Barker was unfamiliar with the case relied upon by the prosecuting attorney in recommending a sentence of thirty years. Barker nevertheless indicated his satisfaction with the thirty-year sentence in his appearances before the state trial court. Tr. at 20-21. This behavior is generally indicative of Barker's cavalier attitude that his job did not begin until trial. This does not mean that defense counsel always must actively negotiate with the prosecuting attorney. See Hawkman, 661 F.2d at 1170-71 (defense counsel may have a duty to initiate plea bargaining negotiations in some cases). We believe, however, that defense counsel should be able, at a minimum, to set before the judge the factors that might mitigate the defendant's sentence. Thus, Barker should have inquired into the basis for the recommendation, but he failed to do so.
Barker testified that the allegedly similar case involved a thirty-year sentence in the jury trial of a black man who raped a white woman. Tr. at 138-39. On appeal, however, both parties state that the comparative case is Reed v. State, 276 Ark. 318, 635 S.W.2d 472 (1982),4 in which a black man pled guilty to the rape of a white woman. An examination of Reed reveals that the defendant in that case committed the rape during the course of a burglary and theft. Moreover, the defendant in Reed did not appear to have a history of mental problems. Thus, there were bases for Barker to argue that Reed presented a more aggravated set of facts and that Thomas' sentence should be less severe.
Our perusal of the record in this case leads us to the conclusion that the findings of fact of the District Court are not clearly erroneous and that the District Court did not commit any error of law. We agree with the District Court that Thomas has made a convincing showing that his appointed counsel did not fulfill his responsibility as an advocate on Thomas' behalf, thereby preventing a voluntary, knowing, and intelligent choice by Thomas to plead guilty.
Therefore, the judgment of the District Court is affirmed.
The Honorable George Howard, Jr., United States District Judge for the Eastern District of Arkansas
Barker's testimony suggests that Thomas twice entered a plea of not guilty on November 29--once without benefit of counsel
Factual determinations made by a state court which a federal court presumes to be correct pursuant to 28 U.S.C. Sec. 2254(d) do not include mixed questions of fact and law such as whether Thomas received effective assistance of counsel. But the specific historical facts found by the state court in the course of deciding an effectiveness claim are subject to the deference requirement of Sec. 2254(d) unless the criteria of certain statutory exceptions are met. For example, state court findings of fact are not entitled to deference where the record does not fairly support these findings. Id. at Sec. 2254(d)(8)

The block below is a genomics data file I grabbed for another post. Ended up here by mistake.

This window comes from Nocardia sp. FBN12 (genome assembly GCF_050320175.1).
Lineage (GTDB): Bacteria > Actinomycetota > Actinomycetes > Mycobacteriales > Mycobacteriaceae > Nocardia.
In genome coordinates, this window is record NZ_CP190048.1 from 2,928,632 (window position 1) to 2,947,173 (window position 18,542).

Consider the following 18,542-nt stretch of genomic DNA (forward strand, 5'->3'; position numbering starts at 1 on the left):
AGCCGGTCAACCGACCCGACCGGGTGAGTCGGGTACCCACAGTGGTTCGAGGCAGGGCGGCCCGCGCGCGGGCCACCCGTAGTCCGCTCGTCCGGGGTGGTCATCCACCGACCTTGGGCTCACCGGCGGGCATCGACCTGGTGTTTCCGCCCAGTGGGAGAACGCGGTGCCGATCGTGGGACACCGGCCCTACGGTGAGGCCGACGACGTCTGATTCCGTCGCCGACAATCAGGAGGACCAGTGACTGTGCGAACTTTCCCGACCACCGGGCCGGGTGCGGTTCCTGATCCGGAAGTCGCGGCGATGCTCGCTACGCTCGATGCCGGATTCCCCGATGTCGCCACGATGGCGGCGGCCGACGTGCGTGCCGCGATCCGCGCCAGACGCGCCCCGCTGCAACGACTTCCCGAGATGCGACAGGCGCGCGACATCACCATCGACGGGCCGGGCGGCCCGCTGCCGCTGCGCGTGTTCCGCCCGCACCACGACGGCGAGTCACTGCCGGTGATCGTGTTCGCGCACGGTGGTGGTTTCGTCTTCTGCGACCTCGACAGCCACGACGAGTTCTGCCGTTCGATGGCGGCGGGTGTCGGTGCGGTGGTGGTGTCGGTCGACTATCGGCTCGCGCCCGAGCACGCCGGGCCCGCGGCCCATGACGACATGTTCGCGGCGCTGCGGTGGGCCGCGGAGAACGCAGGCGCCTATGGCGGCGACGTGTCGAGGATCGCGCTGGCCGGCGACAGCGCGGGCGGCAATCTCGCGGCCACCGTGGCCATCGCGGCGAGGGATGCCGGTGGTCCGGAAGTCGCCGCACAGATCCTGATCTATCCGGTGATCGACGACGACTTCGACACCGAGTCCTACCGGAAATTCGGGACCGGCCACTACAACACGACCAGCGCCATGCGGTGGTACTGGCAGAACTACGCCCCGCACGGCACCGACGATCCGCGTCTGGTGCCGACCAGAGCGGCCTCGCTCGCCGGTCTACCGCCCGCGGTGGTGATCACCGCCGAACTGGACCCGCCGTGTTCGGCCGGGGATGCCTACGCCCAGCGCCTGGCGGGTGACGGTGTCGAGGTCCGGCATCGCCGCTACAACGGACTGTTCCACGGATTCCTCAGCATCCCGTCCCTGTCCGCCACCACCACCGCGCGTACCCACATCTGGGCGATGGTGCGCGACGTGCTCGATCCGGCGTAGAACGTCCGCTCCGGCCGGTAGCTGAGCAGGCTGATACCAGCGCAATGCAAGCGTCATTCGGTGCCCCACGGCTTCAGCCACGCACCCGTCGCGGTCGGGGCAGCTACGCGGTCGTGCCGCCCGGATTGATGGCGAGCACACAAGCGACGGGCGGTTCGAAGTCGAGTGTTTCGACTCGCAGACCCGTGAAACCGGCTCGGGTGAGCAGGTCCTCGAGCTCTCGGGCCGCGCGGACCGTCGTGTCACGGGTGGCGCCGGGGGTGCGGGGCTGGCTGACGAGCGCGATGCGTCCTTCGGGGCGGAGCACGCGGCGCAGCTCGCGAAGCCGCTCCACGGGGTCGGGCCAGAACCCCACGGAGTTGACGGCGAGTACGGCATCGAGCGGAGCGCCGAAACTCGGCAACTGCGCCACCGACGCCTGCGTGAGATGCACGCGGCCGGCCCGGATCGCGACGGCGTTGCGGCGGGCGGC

The District Court, as does this Court, primarily disagrees with state court conclusions regarding the effectiveness of Thomas' counsel. We note, however, that most of the underlying state court findings do not specifically address what conversations occurred between Thomas and his counsel and that a number of the findings in the Rule 37 proceeding are not supported by the record.
The state court, for example, found that on November 29 Thomas indicated that he did not want a jury trial. Trial Transcript (Tr.) at 61. But the record clearly shows that he requested one. Tr. at 16. The state court also found that on December 6 Thomas, members of his family, and Barker engaged in a lengthy conference immediately prior to his plea. Tr. at 61. The record reveals, however, that they had discussed Thomas' case on the evening of November 29 subsequent to Thomas' plea of not guilty. Thomas' family was not present on December 6. Moreover, discussion between Barker and Thomas was brief. Barker simply asked Thomas if the plea was his choice and reminded him that he could have a jury trial.
The state court further found that Thomas was sentenced to thirty years as a result of negotiations with the prosecuting attorney. On November 29, the deputy prosecuting attorney told Barker that he would recommend thirty years based upon a recent, similar case. The record shows no further plea discussions, let alone negotiations, between Barker and the prosecuting attorney.
In Reed, the Arkansas Supreme Court vacated the sentences imposed because the state failed to carry its burden of proving that defendant's plea was voluntarily and intelligently entered; this burden arose because there was no record of the guilty plea proceedings as required by Rule 24.7 of the Arkansas Rules of Criminal Procedure. The defendant had pled guilty on charges of rape, burglary, and theft on September 28, 1977, approximately two years prior to the events involving Thomas